January 9, 2011

Charles Demuth 1883-1935

Charles Demuth (November 8, 1883 - October 23, 1935) was an American water-colourist who turned to oils late in his career, developing a style of painting known as Precisionism. Demuth suffered either an injury when he was four years old or may have had polio or tuberculosis of the hip that left him with a marked limp and required him to use a cane. He later developed diabetes and was one of the first people in the United States to receive insulin. He spent most of his life in frail health, and he died in Lancaster at the age 51 of complications from diabetes.

This painting pays homage to a poem by William Carlos Williams. Williams' poem The Great Figure describes the experience of seeing a red fire engine with the number five painted on it racing through the city streets. While Demuth’s painting is not an illustration of Williams’ poem, we can certainly sense its "rain and lights" and the "gong clangs, siren howls, and wheels rumbling." The bold 5 both rapidly recedes and races forward in space, and the round forms of the number, the lights, the street lamp, and the arcs at the lower left and upper right are played against the straight lines of the fire engine, the buildings, and the rays of light, infusing the picture with a rushing energy that perfectly expresses the spirit of the poem.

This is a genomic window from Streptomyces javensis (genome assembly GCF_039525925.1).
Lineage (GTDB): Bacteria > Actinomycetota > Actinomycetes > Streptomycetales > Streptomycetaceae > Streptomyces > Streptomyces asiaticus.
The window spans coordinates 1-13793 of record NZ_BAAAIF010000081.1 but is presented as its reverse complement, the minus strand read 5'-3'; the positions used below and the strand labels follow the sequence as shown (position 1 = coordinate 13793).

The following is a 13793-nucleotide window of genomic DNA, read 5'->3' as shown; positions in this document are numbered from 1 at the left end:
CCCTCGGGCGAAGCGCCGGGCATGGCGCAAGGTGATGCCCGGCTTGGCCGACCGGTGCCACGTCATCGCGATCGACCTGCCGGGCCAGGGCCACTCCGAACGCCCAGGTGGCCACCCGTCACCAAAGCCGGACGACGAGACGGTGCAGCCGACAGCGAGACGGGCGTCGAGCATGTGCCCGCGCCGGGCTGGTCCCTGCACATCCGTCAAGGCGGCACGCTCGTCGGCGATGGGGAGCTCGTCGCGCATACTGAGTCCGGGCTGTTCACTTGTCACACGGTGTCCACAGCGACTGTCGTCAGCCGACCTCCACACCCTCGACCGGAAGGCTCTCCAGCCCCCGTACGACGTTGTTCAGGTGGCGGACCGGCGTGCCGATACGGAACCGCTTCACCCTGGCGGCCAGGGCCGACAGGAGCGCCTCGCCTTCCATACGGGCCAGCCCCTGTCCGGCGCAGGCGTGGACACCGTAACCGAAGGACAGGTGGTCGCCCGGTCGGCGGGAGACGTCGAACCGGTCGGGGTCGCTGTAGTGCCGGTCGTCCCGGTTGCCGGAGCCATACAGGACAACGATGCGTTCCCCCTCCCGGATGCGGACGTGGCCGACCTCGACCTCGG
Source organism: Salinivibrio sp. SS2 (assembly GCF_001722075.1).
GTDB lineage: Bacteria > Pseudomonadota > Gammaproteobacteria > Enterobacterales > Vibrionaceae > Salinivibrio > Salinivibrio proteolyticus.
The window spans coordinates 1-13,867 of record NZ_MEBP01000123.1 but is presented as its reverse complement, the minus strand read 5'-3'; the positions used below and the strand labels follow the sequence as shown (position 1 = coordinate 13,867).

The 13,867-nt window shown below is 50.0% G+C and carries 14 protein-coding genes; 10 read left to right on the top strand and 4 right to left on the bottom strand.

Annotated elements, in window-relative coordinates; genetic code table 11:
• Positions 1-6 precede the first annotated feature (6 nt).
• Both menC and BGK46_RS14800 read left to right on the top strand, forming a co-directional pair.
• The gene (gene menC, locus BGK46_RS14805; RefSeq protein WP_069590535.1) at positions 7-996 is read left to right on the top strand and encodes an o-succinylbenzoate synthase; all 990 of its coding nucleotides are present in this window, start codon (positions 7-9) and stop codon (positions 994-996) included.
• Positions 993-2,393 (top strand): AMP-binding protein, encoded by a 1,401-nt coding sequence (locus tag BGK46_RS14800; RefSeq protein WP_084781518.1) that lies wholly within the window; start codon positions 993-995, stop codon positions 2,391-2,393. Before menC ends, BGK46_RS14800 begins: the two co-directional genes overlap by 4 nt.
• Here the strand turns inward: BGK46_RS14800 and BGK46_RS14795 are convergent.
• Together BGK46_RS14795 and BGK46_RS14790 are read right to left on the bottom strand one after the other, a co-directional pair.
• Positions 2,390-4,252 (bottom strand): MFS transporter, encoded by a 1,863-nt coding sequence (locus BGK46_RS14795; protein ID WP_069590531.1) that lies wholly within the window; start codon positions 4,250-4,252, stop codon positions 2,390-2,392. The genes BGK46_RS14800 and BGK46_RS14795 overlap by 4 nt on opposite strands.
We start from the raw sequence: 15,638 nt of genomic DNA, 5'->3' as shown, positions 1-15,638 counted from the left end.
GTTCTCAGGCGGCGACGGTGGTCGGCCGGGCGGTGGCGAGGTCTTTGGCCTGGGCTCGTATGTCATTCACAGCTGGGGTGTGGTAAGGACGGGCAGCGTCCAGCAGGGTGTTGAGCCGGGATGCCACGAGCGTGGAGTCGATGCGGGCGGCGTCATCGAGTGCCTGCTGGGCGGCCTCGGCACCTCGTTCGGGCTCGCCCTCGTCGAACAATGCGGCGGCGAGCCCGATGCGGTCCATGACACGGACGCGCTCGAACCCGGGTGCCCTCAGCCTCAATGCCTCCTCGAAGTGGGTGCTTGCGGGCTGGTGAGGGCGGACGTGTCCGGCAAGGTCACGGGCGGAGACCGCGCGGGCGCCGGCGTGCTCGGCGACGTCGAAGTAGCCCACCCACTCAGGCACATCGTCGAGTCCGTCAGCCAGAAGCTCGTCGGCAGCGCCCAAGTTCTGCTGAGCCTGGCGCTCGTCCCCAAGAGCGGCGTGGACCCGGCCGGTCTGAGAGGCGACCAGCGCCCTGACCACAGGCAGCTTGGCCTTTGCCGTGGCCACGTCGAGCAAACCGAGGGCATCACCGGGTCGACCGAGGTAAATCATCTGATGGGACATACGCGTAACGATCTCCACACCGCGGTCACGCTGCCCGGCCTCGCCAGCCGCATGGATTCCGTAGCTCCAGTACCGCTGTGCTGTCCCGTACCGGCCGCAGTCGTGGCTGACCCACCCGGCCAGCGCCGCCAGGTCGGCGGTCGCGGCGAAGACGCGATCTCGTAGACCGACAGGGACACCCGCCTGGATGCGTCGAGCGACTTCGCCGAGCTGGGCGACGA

The Great Figure

AMONG the rain
and lights
I saw the figure 5
in gold
on a red
moving tense
to gong clangs
siren howls
and wheels rumbling
through the dark city.

William Carlos Williams

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